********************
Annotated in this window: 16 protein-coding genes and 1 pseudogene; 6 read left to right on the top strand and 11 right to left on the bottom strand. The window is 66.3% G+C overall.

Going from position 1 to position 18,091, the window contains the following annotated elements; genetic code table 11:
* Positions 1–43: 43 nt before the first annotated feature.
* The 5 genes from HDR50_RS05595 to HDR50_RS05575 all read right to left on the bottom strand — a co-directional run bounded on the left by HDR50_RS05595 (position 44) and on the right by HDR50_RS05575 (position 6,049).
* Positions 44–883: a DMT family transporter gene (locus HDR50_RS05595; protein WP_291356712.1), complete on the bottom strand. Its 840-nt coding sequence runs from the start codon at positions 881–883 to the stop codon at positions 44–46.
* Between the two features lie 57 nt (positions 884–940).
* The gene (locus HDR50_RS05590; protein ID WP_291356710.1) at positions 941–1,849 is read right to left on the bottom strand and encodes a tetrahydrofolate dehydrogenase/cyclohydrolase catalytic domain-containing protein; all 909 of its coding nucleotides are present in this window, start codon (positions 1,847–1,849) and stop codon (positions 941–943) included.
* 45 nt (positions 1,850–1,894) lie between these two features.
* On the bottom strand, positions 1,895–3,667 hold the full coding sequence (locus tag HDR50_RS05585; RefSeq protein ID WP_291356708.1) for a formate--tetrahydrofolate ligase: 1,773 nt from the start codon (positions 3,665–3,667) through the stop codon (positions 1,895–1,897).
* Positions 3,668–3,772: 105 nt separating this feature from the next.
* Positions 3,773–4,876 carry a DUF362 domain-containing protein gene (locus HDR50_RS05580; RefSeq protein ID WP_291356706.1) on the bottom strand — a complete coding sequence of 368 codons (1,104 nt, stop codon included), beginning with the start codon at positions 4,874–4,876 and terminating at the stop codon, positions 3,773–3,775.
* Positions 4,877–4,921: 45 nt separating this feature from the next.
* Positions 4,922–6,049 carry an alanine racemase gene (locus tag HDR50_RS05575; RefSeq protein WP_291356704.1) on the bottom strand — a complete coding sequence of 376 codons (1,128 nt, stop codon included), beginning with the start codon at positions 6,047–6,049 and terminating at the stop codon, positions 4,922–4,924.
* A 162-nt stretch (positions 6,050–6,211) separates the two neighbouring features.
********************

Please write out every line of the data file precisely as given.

Annotated in this window: 16 protein-coding genes and 1 pseudogene; 6 read left to right on the top strand and 11 right to left on the bottom strand. The window is 66.3% G+C overall.

Going from position 1 to position 18,091, the window contains the following annotated elements; genetic code table 11:
* Positions 1–43: 43 nt before the first annotated feature.
* The 5 genes from HDR50_RS05595 to HDR50_RS05575 all read right to left on the bottom strand — a co-directional run bounded on the left by HDR50_RS05595 (position 44) and on the right by HDR50_RS05575 (position 6,049).
* Positions 44–883: a DMT family transporter gene (locus HDR50_RS05595; protein WP_291356712.1), complete on the bottom strand. Its 840-nt coding sequence runs from the start codon at positions 881–883 to the stop codon at positions 44–46.
* Between the two features lie 57 nt (positions 884–940).
* The gene (locus HDR50_RS05590; protein ID WP_291356710.1) at positions 941–1,849 is read right to left on the bottom strand and encodes a tetrahydrofolate dehydrogenase/cyclohydrolase catalytic domain-containing protein; all 909 of its coding nucleotides are present in this window, start codon (positions 1,847–1,849) and stop codon (positions 941–943) included.
* 45 nt (positions 1,850–1,894) lie between these two features.
* On the bottom strand, positions 1,895–3,667 hold the full coding sequence (locus tag HDR50_RS05585; RefSeq protein ID WP_291356708.1) for a formate--tetrahydrofolate ligase: 1,773 nt from the start codon (positions 3,665–3,667) through the stop codon (positions 1,895–1,897).
* Positions 3,668–3,772: 105 nt separating this feature from the next.
* Positions 3,773–4,876 carry a DUF362 domain-containing protein gene (locus HDR50_RS05580; RefSeq protein ID WP_291356706.1) on the bottom strand — a complete coding sequence of 368 codons (1,104 nt, stop codon included), beginning with the start codon at positions 4,874–4,876 and terminating at the stop codon, positions 3,773–3,775.
* Positions 4,877–4,921: 45 nt separating this feature from the next.
* Positions 4,922–6,049 carry an alanine racemase gene (locus tag HDR50_RS05575; RefSeq protein WP_291356704.1) on the bottom strand — a complete coding sequence of 376 codons (1,128 nt, stop codon included), beginning with the start codon at positions 6,047–6,049 and terminating at the stop codon, positions 4,922–4,924.
* A 162-nt stretch (positions 6,050–6,211) separates the two neighbouring features.